There is a good chance that you will decide to include a trust in your estate plan. If you do, you will need to make several important decisions when you create that trust. One of those decisions will be who to appoint as your Trustee. A Murfreesboro trust attorney at Bennett, Michael & Hornsby offers some helpful tips for picking your Trustee.
A trust creates a legal relationship that allows one party to hold property for the benefit of another party. If you establish the trust you are known as the “Settlor,” “Trustor,” or “Grantor.” You appoint a Trustee who is responsible for managing the property held in the trust for the benefit of the beneficiaries.
Trusts all fall into one of two categories – testamentary and living trusts. A testamentary trust doesn’t activate until your death. A living trust activates during your lifetime. Living trusts can be further divided into revocable and irrevocable living trusts.
What Does a Trustee Do?
The overall job of a Trustee is to manage the trust assets and administer the trust using the terms you create when you establish the trust. A Trustee is responsible for managing and protecting assets held by the trust as well as investing those assets. Consequently, a Trustee must be extremely careful with trust assets. A Trustee is also responsible for keeping detailed records, keeping beneficiaries informed about trust business, distributing assets, and paying taxes owed by the trust.
How to Pick a Trustee
Picking the right person to be your Trustee is so important that it can lead to the success or failure of your trust. It may be tempting to pick someone important to you, such as a spouse or close friend, to be your Trustee based on the fact that you trust that person. Before you go this route, however, you need to take the time to really consider whether that person has the skills and characteristics necessary to be a good Trustee. Things to consider when making your decision may include:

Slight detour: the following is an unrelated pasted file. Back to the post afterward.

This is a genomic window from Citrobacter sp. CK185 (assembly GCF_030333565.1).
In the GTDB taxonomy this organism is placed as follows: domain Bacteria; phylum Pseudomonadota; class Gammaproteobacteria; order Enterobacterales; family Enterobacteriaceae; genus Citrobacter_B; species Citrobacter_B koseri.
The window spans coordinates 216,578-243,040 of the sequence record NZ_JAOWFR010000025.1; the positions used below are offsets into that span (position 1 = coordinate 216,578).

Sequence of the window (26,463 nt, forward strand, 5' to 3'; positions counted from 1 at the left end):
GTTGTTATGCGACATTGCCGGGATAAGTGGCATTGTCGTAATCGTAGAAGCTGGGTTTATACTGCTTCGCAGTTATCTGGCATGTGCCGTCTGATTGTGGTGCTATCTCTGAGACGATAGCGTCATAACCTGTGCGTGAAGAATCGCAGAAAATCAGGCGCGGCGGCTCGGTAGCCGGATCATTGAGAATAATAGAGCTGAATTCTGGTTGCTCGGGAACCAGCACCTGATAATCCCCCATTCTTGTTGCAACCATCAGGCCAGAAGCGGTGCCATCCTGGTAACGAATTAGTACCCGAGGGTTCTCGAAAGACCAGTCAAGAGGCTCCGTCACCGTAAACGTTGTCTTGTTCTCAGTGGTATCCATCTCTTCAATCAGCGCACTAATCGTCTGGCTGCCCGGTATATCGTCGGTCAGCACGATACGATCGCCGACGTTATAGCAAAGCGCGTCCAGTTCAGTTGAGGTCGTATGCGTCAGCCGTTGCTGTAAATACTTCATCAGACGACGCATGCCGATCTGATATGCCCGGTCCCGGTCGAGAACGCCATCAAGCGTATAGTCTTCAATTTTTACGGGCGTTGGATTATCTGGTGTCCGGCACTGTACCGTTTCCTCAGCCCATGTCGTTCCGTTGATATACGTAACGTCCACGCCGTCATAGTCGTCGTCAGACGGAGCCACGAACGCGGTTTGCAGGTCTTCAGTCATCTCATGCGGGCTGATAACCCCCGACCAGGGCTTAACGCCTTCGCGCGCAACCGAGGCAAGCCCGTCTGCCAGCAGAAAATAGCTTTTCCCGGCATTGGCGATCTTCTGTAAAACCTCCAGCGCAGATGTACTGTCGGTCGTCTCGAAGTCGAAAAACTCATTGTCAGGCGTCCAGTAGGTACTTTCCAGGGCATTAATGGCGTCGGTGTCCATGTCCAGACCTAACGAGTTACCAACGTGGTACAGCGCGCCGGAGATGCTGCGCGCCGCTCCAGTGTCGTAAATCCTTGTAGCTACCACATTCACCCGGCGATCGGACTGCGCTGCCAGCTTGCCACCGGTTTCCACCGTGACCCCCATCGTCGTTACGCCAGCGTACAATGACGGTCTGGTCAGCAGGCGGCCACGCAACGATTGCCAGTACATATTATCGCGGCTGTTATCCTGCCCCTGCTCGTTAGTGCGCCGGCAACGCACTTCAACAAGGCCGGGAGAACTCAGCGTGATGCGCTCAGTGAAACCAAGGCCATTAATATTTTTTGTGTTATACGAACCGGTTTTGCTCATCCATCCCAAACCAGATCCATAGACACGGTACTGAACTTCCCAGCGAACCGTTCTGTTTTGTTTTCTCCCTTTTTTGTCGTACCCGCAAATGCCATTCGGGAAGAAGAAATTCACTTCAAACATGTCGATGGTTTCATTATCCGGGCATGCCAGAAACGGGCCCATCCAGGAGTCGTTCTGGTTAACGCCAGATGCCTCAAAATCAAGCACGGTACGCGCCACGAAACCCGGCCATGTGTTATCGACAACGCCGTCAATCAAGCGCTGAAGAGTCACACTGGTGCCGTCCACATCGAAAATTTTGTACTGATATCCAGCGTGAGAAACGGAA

- Relevant skills and experience. Your Trustee will need to make crucial financial decisions that will likely include investing the trust assets. He/she will also need to understand and comply with all applicable laws. Consider whether the person you are thinking about appointing has any experience in the financial and/or legal field.
- Willingness. Never assume someone will agree to act as your Trustee. Always sit down and talk to them about the position and ask them if they are willing to take on the role of Trustee.
- Potential conflicts. Another reason that appointing someone close to you as your Trustee can be problematic is that they may already have a close personal relationship with a beneficiary. That can create conflicts during the administration of the trust. It may not be a good idea to put both people in that position.
- Respecting your wishes. If you create a testamentary trust or an irrevocable living trust you cannot change the Trustee after you appoint him/her. Consequently, you need to be sure that the person will respect your wishes during the administration of the trust because your Trustee will usually need to make some discretionary decisions.
Is a Professional Trustee the Best Choice?
When you are deciding who to appoint as your Trustee, you may wish to consider appointing a professional Trustee. This may be a financial institution, an attorney, or a professional trust administration company. Among the benefits you get from appointing a professional Trustee is the knowledge that your Trustee has the experience necessary to successfully administer the trust. You also avoid conflicts and do not need to worry about whether the Trustee will be willing and able to perform the duties required of your Trustee.
Contact a Murfreesboro Trust Attorney
If you have additional questions or concerns regarding who to appoint as your Trustee, consult with an experienced Murfreesboro trust attorney at Bennett, Michael & Hornsby as soon as possible. Contact the team today by calling 615-898-1560 to schedule your appointment.